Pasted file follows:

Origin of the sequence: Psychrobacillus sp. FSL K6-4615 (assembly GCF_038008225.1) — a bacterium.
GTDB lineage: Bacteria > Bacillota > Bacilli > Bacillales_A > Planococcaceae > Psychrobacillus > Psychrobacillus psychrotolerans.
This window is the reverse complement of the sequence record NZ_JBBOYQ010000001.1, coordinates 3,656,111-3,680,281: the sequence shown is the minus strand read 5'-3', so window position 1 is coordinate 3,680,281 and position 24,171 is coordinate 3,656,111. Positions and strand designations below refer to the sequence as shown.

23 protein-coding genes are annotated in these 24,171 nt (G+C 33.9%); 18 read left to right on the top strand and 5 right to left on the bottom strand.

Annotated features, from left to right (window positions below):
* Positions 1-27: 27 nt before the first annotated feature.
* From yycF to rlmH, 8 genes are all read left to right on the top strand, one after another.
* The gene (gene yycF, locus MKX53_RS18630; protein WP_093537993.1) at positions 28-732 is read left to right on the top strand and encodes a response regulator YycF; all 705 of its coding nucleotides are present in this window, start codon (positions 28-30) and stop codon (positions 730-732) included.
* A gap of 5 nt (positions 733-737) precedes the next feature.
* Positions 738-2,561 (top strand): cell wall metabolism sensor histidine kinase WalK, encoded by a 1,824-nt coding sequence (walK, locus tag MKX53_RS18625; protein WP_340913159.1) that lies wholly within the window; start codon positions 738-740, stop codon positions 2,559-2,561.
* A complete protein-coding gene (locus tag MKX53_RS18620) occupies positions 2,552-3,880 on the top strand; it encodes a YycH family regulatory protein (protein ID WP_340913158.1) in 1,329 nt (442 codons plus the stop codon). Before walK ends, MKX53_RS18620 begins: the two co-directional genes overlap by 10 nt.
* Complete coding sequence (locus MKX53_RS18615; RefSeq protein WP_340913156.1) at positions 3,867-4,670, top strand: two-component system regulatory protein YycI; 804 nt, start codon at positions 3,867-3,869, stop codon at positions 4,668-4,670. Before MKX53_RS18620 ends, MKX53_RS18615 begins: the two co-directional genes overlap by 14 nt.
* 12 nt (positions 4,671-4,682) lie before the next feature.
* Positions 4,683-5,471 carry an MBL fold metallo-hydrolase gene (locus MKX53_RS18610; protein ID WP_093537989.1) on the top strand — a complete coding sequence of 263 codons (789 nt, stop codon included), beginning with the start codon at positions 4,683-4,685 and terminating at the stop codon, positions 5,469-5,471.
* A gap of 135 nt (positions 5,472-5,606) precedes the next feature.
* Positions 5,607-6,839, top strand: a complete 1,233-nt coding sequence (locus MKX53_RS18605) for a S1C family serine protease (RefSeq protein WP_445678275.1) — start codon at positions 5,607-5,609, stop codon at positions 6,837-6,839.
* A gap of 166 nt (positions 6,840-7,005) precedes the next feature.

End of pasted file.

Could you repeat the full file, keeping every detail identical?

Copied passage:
Origin of the sequence: Psychrobacillus sp. FSL K6-4615 (assembly GCF_038008225.1) — a bacterium.
GTDB lineage: Bacteria > Bacillota > Bacilli > Bacillales_A > Planococcaceae > Psychrobacillus > Psychrobacillus psychrotolerans.
This window is the reverse complement of the sequence record NZ_JBBOYQ010000001.1, coordinates 3,656,111-3,680,281: the sequence shown is the minus strand read 5'-3', so window position 1 is coordinate 3,680,281 and position 24,171 is coordinate 3,656,111. Positions and strand designations below refer to the sequence as shown.

23 protein-coding genes are annotated in these 24,171 nt (G+C 33.9%); 18 read left to right on the top strand and 5 right to left on the bottom strand.

Annotated features, from left to right (window positions below):
* Positions 1-27: 27 nt before the first annotated feature.
* From yycF to rlmH, 8 genes are all read left to right on the top strand, one after another.
* The gene (gene yycF, locus MKX53_RS18630; protein WP_093537993.1) at positions 28-732 is read left to right on the top strand and encodes a response regulator YycF; all 705 of its coding nucleotides are present in this window, start codon (positions 28-30) and stop codon (positions 730-732) included.
* A gap of 5 nt (positions 733-737) precedes the next feature.
* Positions 738-2,561 (top strand): cell wall metabolism sensor histidine kinase WalK, encoded by a 1,824-nt coding sequence (walK, locus tag MKX53_RS18625; protein WP_340913159.1) that lies wholly within the window; start codon positions 738-740, stop codon positions 2,559-2,561.
* A complete protein-coding gene (locus tag MKX53_RS18620) occupies positions 2,552-3,880 on the top strand; it encodes a YycH family regulatory protein (protein ID WP_340913158.1) in 1,329 nt (442 codons plus the stop codon). Before walK ends, MKX53_RS18620 begins: the two co-directional genes overlap by 10 nt.
* Complete coding sequence (locus MKX53_RS18615; RefSeq protein WP_340913156.1) at positions 3,867-4,670, top strand: two-component system regulatory protein YycI; 804 nt, start codon at positions 3,867-3,869, stop codon at positions 4,668-4,670. Before MKX53_RS18620 ends, MKX53_RS18615 begins: the two co-directional genes overlap by 14 nt.
* 12 nt (positions 4,671-4,682) lie before the next feature.
* Positions 4,683-5,471 carry an MBL fold metallo-hydrolase gene (locus MKX53_RS18610; protein ID WP_093537989.1) on the top strand — a complete coding sequence of 263 codons (789 nt, stop codon included), beginning with the start codon at positions 4,683-4,685 and terminating at the stop codon, positions 5,469-5,471.
* A gap of 135 nt (positions 5,472-5,606) precedes the next feature.
* Positions 5,607-6,839, top strand: a complete 1,233-nt coding sequence (locus MKX53_RS18605) for a S1C family serine protease (RefSeq protein WP_445678275.1) — start codon at positions 5,607-5,609, stop codon at positions 6,837-6,839.
* A gap of 166 nt (positions 6,840-7,005) precedes the next feature.